Adding to Apple’s recent woes are mounting concerns that the looming exit of the U.K. from the E.U. will have a rather unfortunate effect on Apple’s bottom line.
Wall Street has already dialed down its expectations for iPhone sales when Apple announces its Q2 earnings on July 26 – and now Citigroup is warning weak iPhone sales may not be the total of Apple’s worries. Analyst Jim Suva and his team released a note earlier this week documenting their suspicions that Apple is about to miss Wall Street expectations by a wider than predicted margin. The cause identified is the Brexit in general, and the wild run of currency fluctuations it set off.
Citi lowered its revenue estimates for Apple to $41.2 billion for Q3 the previous estimate was $42.2 billion. Earnings per share were also reduced from $1.40 to $1.35.
“We are lowering our estimates for June and September quarters given potential for lower demand from macro uncertainty (Brexit related), currency volatility and lengthening replacement cycles (average replacement rate has gone from around 24 months in calendar year 2013 to about 28 months recently) and our model implies replacement rates could extend to 30 to 36 months,” the group of Citi analysts wrote in the note.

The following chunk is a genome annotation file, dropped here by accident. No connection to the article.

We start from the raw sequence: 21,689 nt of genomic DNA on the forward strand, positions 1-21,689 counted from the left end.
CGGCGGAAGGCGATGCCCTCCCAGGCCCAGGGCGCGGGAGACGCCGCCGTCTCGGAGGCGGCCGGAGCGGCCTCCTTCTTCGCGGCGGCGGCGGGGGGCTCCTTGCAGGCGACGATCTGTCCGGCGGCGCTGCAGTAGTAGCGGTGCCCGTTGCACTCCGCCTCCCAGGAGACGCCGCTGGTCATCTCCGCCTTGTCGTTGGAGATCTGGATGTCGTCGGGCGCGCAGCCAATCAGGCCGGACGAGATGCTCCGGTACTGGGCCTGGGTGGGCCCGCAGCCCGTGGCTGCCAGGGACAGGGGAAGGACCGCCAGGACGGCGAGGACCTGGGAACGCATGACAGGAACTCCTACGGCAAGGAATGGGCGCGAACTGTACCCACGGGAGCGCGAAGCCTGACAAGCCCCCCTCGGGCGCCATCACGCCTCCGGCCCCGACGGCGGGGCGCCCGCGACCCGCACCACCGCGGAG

Apple’s revenue is in total about 13 percent exposed to the E.U., and about 2.3 percent is linked directly to the United Kingdom. Given the pound’s recent free-fall into 31 year lows, U.K. citizens are suddenly finding they enjoy a lot less buying power then they did about a month ago.
Citi did keep its “buy” rating on the share -with a target price of $115.
“We believe the Apple ecosystem keeps customers in the Apple ecosystem, which does not end but rather begins with one product and generally results in additional future products,” Suva wrote. “We believe it is only starting to make progress in software and services that will help create and monetize a consumer and corporate installed base.”